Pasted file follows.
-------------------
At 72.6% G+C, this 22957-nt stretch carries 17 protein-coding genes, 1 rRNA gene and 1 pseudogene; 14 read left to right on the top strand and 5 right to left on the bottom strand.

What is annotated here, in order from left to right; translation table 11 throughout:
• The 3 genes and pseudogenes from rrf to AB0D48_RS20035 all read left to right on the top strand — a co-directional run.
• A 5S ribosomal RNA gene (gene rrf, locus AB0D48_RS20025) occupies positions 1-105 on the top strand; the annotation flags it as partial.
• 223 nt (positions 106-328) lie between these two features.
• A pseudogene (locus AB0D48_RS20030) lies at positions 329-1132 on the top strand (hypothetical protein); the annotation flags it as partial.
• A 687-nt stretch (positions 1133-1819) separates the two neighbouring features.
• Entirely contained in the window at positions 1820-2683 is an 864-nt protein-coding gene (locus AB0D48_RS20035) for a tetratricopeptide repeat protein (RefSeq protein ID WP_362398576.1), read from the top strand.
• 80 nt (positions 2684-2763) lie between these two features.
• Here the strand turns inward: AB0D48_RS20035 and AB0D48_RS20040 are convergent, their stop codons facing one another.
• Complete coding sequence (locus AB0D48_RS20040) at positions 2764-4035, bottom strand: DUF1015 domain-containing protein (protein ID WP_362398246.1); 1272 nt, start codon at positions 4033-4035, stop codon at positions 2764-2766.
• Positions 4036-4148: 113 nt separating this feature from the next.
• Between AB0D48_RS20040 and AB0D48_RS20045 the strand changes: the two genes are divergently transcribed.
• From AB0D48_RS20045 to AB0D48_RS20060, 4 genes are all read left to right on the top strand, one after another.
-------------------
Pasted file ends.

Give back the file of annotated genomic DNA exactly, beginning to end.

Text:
At 72.6% G+C, this 22957-nt stretch carries 17 protein-coding genes, 1 rRNA gene and 1 pseudogene; 14 read left to right on the top strand and 5 right to left on the bottom strand.

What is annotated here, in order from left to right; translation table 11 throughout:
• The 3 genes and pseudogenes from rrf to AB0D48_RS20035 all read left to right on the top strand — a co-directional run.
• A 5S ribosomal RNA gene (gene rrf, locus AB0D48_RS20025) occupies positions 1-105 on the top strand; the annotation flags it as partial.
• 223 nt (positions 106-328) lie between these two features.
• A pseudogene (locus AB0D48_RS20030) lies at positions 329-1132 on the top strand (hypothetical protein); the annotation flags it as partial.
• A 687-nt stretch (positions 1133-1819) separates the two neighbouring features.
• Entirely contained in the window at positions 1820-2683 is an 864-nt protein-coding gene (locus AB0D48_RS20035) for a tetratricopeptide repeat protein (RefSeq protein ID WP_362398576.1), read from the top strand.
• 80 nt (positions 2684-2763) lie between these two features.
• Here the strand turns inward: AB0D48_RS20035 and AB0D48_RS20040 are convergent, their stop codons facing one another.
• Complete coding sequence (locus AB0D48_RS20040) at positions 2764-4035, bottom strand: DUF1015 domain-containing protein (protein ID WP_362398246.1); 1272 nt, start codon at positions 4033-4035, stop codon at positions 2764-2766.
• Positions 4036-4148: 113 nt separating this feature from the next.
• Between AB0D48_RS20040 and AB0D48_RS20045 the strand changes: the two genes are divergently transcribed.
• From AB0D48_RS20045 to AB0D48_RS20060, 4 genes are all read left to right on the top strand, one after another.